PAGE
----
The Knife of Never Letting Go

The Knife of Never Letting Go by Patrick Ness

The first time I attempted to read The Knife of Never Letting Go, I sent it back to the library unread and unloved. I couldn’t get into the first chapter. The talking dog. The dialect. It didn’t fly with me, yo.

But Raych put it on her Wonderful Dare list and commanded me to power through the first 100 pages.

So I did.

Because she told me to.

And I fear her wrath, which I assure you, is considerable.

Now I am 1/5 done with Wonderful Dare and humbled. Raych loved Knife hard enough to make babies with it. I don’t love it that hard, but I fancy it enough to grope its boobies under the bleachers. Honk. Honk.

Pervy imagery aside…

Todd Hewitt, 12 going on 13 and days away from manhood, grew up in a world of Noise. Every man can hear another man’s thoughts; Todd can even hear his dog’s thoughts. There are no secrets, no privacy… until Todd stumbles upon a hole in the Noise, i.e. the Silence. In the thick of all this chaos, there are secrets darker than Satan’s asshole.

To sum up: A boy, his dog, and a girl run for their lives—high octane style—from an indomitable army headed by robo-mayor and a religious zealot with the durability and perseverance of the T-1000. Seriously, what is with swamp bum Aaron? Why won’t he DIE?

Then we come upon the scene that launched a thousand tears. I’m not at liberty to talk about THE SCENE, but I will just say that it shattered my heart into a million little James Frey pieces and I shook my fist into the sky: “Why? Why does the world have to be so cruel?”

Also, there’s that part way in the beginning when the first SHIT pelts their farm and Cillian (Todd’s guardian) gives him the ‘look of no return’ and Ben (Todd’s other guardian) delivers the man hug of ‘we may never meet again.’ I crumpled my Kleenex in my fist and grew a soul.

The Knife of Never Letting Go is the first book in a series. I will not say anymore, only: the cliffhanger had me wringing my hanky into knots as I ask myself: “How the eff is Todd going to get out of this one?!!!”  I suppose I’ll find my answer in the aptly titled sequel, The Ask and the Answer. Clever, Ness. Very Clever.


Raych, you have filled my life with wonder!

10 thoughts on “The Knife of Never Letting Go”

  1. I have been wanting to read this just by all the gushing (and not really reading any substantive reviews) and now I found out it has talking dogs?!?! I’m in. (I still didn’t read much more than that – well, all the way thru the groping under the bleachers…)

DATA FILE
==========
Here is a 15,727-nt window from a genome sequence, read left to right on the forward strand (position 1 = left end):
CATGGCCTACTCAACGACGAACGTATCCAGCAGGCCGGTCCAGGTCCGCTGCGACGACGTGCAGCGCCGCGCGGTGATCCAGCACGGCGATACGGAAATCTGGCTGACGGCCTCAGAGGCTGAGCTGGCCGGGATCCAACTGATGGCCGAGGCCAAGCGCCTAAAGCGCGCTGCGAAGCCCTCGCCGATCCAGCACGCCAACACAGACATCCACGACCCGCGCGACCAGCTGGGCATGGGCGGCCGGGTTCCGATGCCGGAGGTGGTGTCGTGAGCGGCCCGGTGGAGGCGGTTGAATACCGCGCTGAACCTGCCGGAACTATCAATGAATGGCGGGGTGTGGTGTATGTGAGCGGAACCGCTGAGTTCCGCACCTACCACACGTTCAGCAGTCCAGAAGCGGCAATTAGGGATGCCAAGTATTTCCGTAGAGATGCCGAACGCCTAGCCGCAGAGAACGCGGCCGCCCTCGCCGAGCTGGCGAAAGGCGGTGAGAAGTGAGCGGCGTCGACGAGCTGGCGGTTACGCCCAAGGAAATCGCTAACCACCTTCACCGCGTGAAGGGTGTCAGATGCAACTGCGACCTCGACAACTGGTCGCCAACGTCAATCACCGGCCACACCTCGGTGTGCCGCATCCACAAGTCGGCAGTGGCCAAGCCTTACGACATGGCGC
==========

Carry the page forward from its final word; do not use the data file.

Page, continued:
2. This might be the best review I have ever read of #TKONLG >> I had so much fun reading it 🙂 Or maybe I just like the saying “darker than satan’s asshole” maybe…

  3. HA! My inprogress review of Paper Towns ALSO contains various groping metaphors. We are srsly brain twins.

    ALSO, I’m glad you enjoy.

  4. Heya! Mindreading is ubercool.. One of my very first favorite books as a child was about an astronaut going to Venus for research there, they had a small civilisation, a dome-like city. They were not allowed to venture too far into the nature of Venus (the few who did before came back crazy or dead), but this man being super rebellious had always dreamed of going into the woods (because there were no more forests on earth), and so when he did he found some Venus aliens (afroini) who communicate by mindreading and he learns how to do it gradually himself.. This was obviously written before they knew Venus was just a cold little rock with no life on it.. It was still awesome, and I got hooked on futuristic novels (especially the writer of this book, read almost everything of her) and the going-against-the-system anarchistic mentality! This book is by the way called “Torenhoog en Mijlenbreed” (it’s dutch, this roughly translates to “Towering and Miles Wide” by Tonke Dragt. I doubt it’s been translated to english, as it’s more of a kids/teen/ya? book.. Anyway mindreading is cool and sometimes I wish I could do it :D! Book sounds really interesting, I should keep a list of books to read! And my comments earlier were way too long, sorry for that!

  5. I have not read this book…yet. After reading the reviews on this site I am quickly realizing that I have found common ground here. I myself feel quite at home on Fraser’s ridge. maybe someday I will name a cat Adso….

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